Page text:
Austere but rich, Kotevsk and Stefanov's Honeyland is one of the most immersive and atmospheric documentaries you will see this year. No narration is necessary. This film has only the limitation of its restrictive life. At the center of it, living in an abandoned Macedonian village, is Hatidze or Atidze Muratova, a small, tough birdlike woman of 55 with an easy smile, lined face, and big crooked teeth who tends her bee colonies with expertise and respect and her mother, with whom she lives, out of love and duty. Her mother Nazife is 85, not planning on dying, "just making your life misery," she says, declaring she's become a tree. She is half blind and does not stretch or go outside.

    Hatidze is busy. What she does is wild beekeeping, or bee hunting, in hives she finds behind slabs of stone. Her easy skill with bees is clear, her respect for the sustainability of her task. She removes the combs like books from a shelf, easily, gently. She is cooperative, non-invasive. Look how she is with her skinny graceful dog at the very end of the film. She has a knack for nature that's almost elegant. She is good also with people, trading fairly and confidently to shopkeepers in the market in the capital, Skopje, touting the healthy and medicinal quality of her honey. Hatidze is a good person.

    What a bare life this is. Comforts are dye for Hatidze's hair, tying it up with a nice scarf with rocky village chic, favoring yellow and green, a fan for her mother, and a little transistor radio hooked up once to a small speaker atop a pole she tries to broadcast music, but she gets only snatches of a song here or there. Herself, she sings. She cries and calls and sings to the bees when when she is working them.

    The film is the result of three years of shooting by this team. As will happen with diligent documentarians, the reward of a significant event arrives: new neighbors appear with a dinky, antique trailer, seven unruly kids, and a bunch of calves. The man, Hussein Sam, takes up bee keeping too, but despite Hatidze's advice, never learns the way of it, or will not, because he is greedy for instant rewards and has not the necessary patience and respect that nature requires. We learn from Hatidze that you take half the honey and leave the other half to the bees. This maintains the balance. Take too much, and the bees will die, or attack Hatidze's bees. Sam takes too much, and both things happen.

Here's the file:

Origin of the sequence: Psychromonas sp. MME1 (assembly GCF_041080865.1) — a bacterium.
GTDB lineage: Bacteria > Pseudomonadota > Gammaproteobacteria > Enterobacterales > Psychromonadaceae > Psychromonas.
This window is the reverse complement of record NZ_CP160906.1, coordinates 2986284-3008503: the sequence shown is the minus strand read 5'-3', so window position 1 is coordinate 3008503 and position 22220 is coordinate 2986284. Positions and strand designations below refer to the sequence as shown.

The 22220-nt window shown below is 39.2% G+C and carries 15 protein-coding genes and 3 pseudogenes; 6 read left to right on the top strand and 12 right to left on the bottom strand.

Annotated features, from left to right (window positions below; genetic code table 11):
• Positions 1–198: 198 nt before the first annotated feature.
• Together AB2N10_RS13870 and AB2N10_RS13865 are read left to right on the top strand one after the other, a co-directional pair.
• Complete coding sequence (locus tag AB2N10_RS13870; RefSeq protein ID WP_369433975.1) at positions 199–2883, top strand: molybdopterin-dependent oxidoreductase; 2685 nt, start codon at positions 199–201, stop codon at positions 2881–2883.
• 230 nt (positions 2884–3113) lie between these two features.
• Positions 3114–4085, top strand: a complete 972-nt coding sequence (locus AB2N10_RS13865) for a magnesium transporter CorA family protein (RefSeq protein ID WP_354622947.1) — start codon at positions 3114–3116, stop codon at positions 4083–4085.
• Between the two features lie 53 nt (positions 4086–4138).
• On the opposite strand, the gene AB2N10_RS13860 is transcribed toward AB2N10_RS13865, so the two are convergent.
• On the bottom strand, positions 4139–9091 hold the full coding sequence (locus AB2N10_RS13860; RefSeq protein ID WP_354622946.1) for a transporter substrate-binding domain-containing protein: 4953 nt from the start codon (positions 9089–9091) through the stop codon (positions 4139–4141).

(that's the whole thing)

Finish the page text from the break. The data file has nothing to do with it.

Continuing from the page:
One of the boys bonds with Hatidze. He understand them and respects her way with them. "If I had had a son like you. . . " she says. But his family doesn't understand the balance. But the neighbors are a nightmare. They are lazy and quarrelsome and the do serious damage. Their rampages cause the destruction of a lot of Hatidze's bees, their own, and, finally many of their young calves die due to the fat wife's carelessness. All goes wrong, angering even Hatidze's quiet mother. "May God burn their livers" is one of her last declarations. And then, after all their damage, they pick up and leave. Perhaps nature will regain its equilibrium again somehow. At the end, Hatidze's seen looking forward, alone, hopeful, strong.

    This simple film is nonetheless superb and hard to improve upon. Kudos to the cinematography of Fejmi Daut and Samir Ljuma with its naturally gorgeous compositions of rocky hillside, animals, and ruined village architecture, the deep color of the clothes and gnarly skin in the market, the clear natural light. Much respect also to the filmmakers Tamara Kotevsk and Ljubomir Stefanov for their personal human sense of the observational documentary style, which makes this film so memorable.